Just before the Super Bowl, pop star Beyonce released a Black Lives Matter themed music video set in New Orleans called “Formation”, in which she gives the double bird to the police, among other things. Of course, this was prime fodder for MSNBC host Melissa Harris-Perry, who finds race in everything from from Star Wars to the term “hard worker.”
On her Sunday morning show, Harris-Perry brought on the perfect panel of Beyonce fans to discuss the video, which included Brittney Cooper, Rutgers University professor and Salon.com contributor; Michael Arceneaux, writer for Complex Magazine, MSNBC.com reporter Adam Howard and Dave Zirin, sports editor for the Nation.
After Harris-Perry gushed about Beyonce’s insight into police brutality, the panelists honed in on one prolonged scene where Beyonce held up two middle fingers to the camera which the panelists couldn’t get enough of.
HARRIS-PERRY: Can we talk about how long and how uncomfortable it is, how long she holds the double middle finger, right?
The MSNBC host then claimed Beyonce was saying, “F**k you” to “patriarchy” and “homophobia.” The panelists jumped in, in what seemed like a frantic attempt to outdo each other in flattery for their pop queen. But Michael Arceneaux, an openly gay writer for Complex Magazine, provided the silliest statement of them all:
“No one is as gracious and commanding at the same time with offering an f-you as Beyonce.”
Panelist Brittney Cooper jumped in agreeing, “That's right.”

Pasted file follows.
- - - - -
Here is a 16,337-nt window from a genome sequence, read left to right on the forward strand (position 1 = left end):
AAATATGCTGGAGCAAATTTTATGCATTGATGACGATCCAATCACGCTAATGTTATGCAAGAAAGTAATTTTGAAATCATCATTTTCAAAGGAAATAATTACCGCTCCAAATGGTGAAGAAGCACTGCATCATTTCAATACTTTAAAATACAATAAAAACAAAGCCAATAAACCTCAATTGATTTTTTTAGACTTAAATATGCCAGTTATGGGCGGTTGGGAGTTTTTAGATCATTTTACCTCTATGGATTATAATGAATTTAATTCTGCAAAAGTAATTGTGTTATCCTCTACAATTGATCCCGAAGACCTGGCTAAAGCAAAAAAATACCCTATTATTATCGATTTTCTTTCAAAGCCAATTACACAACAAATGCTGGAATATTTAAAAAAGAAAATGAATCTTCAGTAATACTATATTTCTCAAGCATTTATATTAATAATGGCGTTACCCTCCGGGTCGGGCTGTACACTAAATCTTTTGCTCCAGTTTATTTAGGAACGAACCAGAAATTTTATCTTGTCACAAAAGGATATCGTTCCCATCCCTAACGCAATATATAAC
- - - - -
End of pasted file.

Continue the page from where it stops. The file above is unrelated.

Arceneaux continued in his enthusiasm for Beyonce’s politics, saying:
"I literally just want to fall out and say thank you, mother. I love her so much.”
Later on he reiterated his utter devotion:
“Like I literally want to run around and just like, thank you, mother because she makes me so happy.”
But that wasn’t even the worst of it. MSNBC reporter AdamHoward then claimed everyone owed worship to Beyonce:
“[W]hen she drops a single, everyone stops in their tracks and must bow down.”
Harris-Perry agreed, gushing some nonsense about how Beyonce “slayed” “everybody with all of her everything.”
After that embarrassing display, Arceneaux explained why Beyonce’s music video got it right and while another political song from black pop artist Kendrick Lamar, got it wrong.
ARCENEAUX: I just wanted to say, I don't like – already online I saw the comparison — like, oh, you like this, but you didn't like Kendrick Lamar's song. Kendrick Lamar's song, while it got people talking, but not necessarily for a good reason because he was essentially blaming black people for being victims of racism that is beyond their control.
Arceneaux elaborated, claiming that “white supremacy” and “institutionalized racism” causes black-on-black violence so bring black crime up only detracts from the important message of Black Lives Matter.
“Like you’re essentially [indecipherable] Black on black crime, that's a very stupid reductive way of looking at things. We need to move beyond that. That video is a celebration of every facet of blackness and a direct f-you to much of the white supremacy and institutionalized racism that causes all of that."
Later on, panelist and sports blogger Dave Zirin praised Trayvon Martin’s mother and “queer black women” for being, what he deemed, the leaders of the BLM movement. Zirin claimed that the issue did not get enough media attention and Beyonce was one of the few bringing it to the national spotlight.
Evidently Zirin hasn’t turned on his television or read a newspaper in a while. Since Michael Brown’s death in August of 2014, the media has been obsessed with racial unrest, protests and every step of the Black Lives Matter movement. The issue’s been brought up during the Grammy’s, during a NFL game, in primetime television series, even asked in one of the Democrats Debates. It doesn’t get any more mainstream than that.